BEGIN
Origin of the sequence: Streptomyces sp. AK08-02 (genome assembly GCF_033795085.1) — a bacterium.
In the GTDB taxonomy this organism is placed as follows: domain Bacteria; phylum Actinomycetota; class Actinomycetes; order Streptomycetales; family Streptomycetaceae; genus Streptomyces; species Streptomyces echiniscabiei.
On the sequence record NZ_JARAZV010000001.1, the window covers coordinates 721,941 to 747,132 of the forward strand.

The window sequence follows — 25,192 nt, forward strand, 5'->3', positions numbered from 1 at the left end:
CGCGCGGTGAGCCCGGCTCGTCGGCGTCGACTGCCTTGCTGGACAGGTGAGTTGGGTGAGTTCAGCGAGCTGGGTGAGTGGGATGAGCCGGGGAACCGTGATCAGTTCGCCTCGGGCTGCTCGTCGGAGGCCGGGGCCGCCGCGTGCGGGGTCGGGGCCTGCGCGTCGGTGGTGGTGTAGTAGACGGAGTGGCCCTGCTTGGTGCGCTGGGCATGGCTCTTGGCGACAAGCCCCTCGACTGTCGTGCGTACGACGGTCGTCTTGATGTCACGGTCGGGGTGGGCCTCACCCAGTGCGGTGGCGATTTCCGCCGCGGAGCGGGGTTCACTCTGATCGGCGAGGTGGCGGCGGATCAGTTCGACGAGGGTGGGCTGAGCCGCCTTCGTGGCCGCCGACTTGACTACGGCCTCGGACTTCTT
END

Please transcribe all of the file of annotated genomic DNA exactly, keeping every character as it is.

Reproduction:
Origin of the sequence: Streptomyces sp. AK08-02 (genome assembly GCF_033795085.1) — a bacterium.
In the GTDB taxonomy this organism is placed as follows: domain Bacteria; phylum Actinomycetota; class Actinomycetes; order Streptomycetales; family Streptomycetaceae; genus Streptomyces; species Streptomyces echiniscabiei.
On the sequence record NZ_JARAZV010000001.1, the window covers coordinates 721,941 to 747,132 of the forward strand.

The window sequence follows — 25,192 nt, forward strand, 5'->3', positions numbered from 1 at the left end:
CGCGCGGTGAGCCCGGCTCGTCGGCGTCGACTGCCTTGCTGGACAGGTGAGTTGGGTGAGTTCAGCGAGCTGGGTGAGTGGGATGAGCCGGGGAACCGTGATCAGTTCGCCTCGGGCTGCTCGTCGGAGGCCGGGGCCGCCGCGTGCGGGGTCGGGGCCTGCGCGTCGGTGGTGGTGTAGTAGACGGAGTGGCCCTGCTTGGTGCGCTGGGCATGGCTCTTGGCGACAAGCCCCTCGACTGTCGTGCGTACGACGGTCGTCTTGATGTCACGGTCGGGGTGGGCCTCACCCAGTGCGGTGGCGATTTCCGCCGCGGAGCGGGGTTCACTCTGATCGGCGAGGTGGCGGCGGATCAGTTCGACGAGGGTGGGCTGAGCCGCCTTCGTGGCCGCCGACTTGACTACGGCCTCGGACTTCTT